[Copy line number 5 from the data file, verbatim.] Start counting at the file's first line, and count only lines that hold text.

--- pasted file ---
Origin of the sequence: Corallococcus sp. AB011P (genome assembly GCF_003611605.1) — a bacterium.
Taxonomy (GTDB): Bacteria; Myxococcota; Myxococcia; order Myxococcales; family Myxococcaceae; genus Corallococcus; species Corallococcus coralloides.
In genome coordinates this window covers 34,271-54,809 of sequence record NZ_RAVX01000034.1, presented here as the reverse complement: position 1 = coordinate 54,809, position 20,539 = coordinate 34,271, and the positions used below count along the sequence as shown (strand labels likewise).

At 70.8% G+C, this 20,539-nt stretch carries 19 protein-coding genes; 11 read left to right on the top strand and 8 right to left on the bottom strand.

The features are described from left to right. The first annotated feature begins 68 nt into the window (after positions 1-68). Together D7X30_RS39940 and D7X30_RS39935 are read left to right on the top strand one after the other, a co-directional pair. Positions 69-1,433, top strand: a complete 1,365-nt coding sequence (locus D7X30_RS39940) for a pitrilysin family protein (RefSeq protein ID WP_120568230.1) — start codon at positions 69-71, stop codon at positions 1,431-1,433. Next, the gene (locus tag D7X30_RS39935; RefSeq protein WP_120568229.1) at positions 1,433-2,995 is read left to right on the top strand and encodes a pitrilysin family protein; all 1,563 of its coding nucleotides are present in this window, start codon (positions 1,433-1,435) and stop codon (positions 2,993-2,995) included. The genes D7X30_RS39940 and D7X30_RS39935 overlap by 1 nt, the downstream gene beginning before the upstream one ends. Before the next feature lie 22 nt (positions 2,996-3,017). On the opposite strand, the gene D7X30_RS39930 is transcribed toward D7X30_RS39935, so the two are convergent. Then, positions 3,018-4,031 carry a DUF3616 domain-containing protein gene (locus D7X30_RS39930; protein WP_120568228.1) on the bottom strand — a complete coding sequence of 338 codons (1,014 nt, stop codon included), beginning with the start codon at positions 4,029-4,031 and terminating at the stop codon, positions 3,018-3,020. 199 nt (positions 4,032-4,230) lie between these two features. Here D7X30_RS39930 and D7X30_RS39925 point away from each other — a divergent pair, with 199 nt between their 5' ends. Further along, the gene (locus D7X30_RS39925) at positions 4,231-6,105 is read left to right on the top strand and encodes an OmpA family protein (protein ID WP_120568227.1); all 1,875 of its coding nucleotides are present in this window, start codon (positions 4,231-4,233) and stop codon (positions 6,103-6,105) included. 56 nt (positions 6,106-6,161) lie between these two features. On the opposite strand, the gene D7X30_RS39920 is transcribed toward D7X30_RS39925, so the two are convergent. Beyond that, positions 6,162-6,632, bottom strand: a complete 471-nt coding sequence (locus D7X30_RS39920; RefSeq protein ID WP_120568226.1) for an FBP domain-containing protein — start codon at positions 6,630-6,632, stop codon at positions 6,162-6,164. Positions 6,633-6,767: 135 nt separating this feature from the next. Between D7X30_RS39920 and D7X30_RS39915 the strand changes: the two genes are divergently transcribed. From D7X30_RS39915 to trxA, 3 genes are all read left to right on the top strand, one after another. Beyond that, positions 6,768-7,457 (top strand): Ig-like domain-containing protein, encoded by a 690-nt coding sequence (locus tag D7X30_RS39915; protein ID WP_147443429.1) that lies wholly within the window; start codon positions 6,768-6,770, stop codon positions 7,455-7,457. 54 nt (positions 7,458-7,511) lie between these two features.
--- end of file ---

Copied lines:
The features are described from left to right. The first annotated feature begins 68 nt into the window (after positions 1-68). Together D7X30_RS39940 and D7X30_RS39935 are read left to right on the top strand one after the other, a co-directional pair. Positions 69-1,433, top strand: a complete 1,365-nt coding sequence (locus D7X30_RS39940) for a pitrilysin family protein (RefSeq protein ID WP_120568230.1) — start codon at positions 69-71, stop codon at positions 1,431-1,433. Next, the gene (locus tag D7X30_RS39935; RefSeq protein WP_120568229.1) at positions 1,433-2,995 is read left to right on the top strand and encodes a pitrilysin family protein; all 1,563 of its coding nucleotides are present in this window, start codon (positions 1,433-1,435) and stop codon (positions 2,993-2,995) included. The genes D7X30_RS39940 and D7X30_RS39935 overlap by 1 nt, the downstream gene beginning before the upstream one ends. Before the next feature lie 22 nt (positions 2,996-3,017). On the opposite strand, the gene D7X30_RS39930 is transcribed toward D7X30_RS39935, so the two are convergent. Then, positions 3,018-4,031 carry a DUF3616 domain-containing protein gene (locus D7X30_RS39930; protein WP_120568228.1) on the bottom strand — a complete coding sequence of 338 codons (1,014 nt, stop codon included), beginning with the start codon at positions 4,029-4,031 and terminating at the stop codon, positions 3,018-3,020. 199 nt (positions 4,032-4,230) lie between these two features. Here D7X30_RS39930 and D7X30_RS39925 point away from each other — a divergent pair, with 199 nt between their 5' ends. Further along, the gene (locus D7X30_RS39925) at positions 4,231-6,105 is read left to right on the top strand and encodes an OmpA family protein (protein ID WP_120568227.1); all 1,875 of its coding nucleotides are present in this window, start codon (positions 4,231-4,233) and stop codon (positions 6,103-6,105) included. 56 nt (positions 6,106-6,161) lie between these two features. On the opposite strand, the gene D7X30_RS39920 is transcribed toward D7X30_RS39925, so the two are convergent. Beyond that, positions 6,162-6,632, bottom strand: a complete 471-nt coding sequence (locus D7X30_RS39920; RefSeq protein ID WP_120568226.1) for an FBP domain-containing protein — start codon at positions 6,630-6,632, stop codon at positions 6,162-6,164. Positions 6,633-6,767: 135 nt separating this feature from the next. Between D7X30_RS39920 and D7X30_RS39915 the strand changes: the two genes are divergently transcribed. From D7X30_RS39915 to trxA, 3 genes are all read left to right on the top strand, one after another. Beyond that, positions 6,768-7,457 (top strand): Ig-like domain-containing protein, encoded by a 690-nt coding sequence (locus tag D7X30_RS39915; protein ID WP_147443429.1) that lies wholly within the window; start codon positions 6,768-6,770, stop codon positions 7,455-7,457. 54 nt (positions 7,458-7,511) lie between these two features.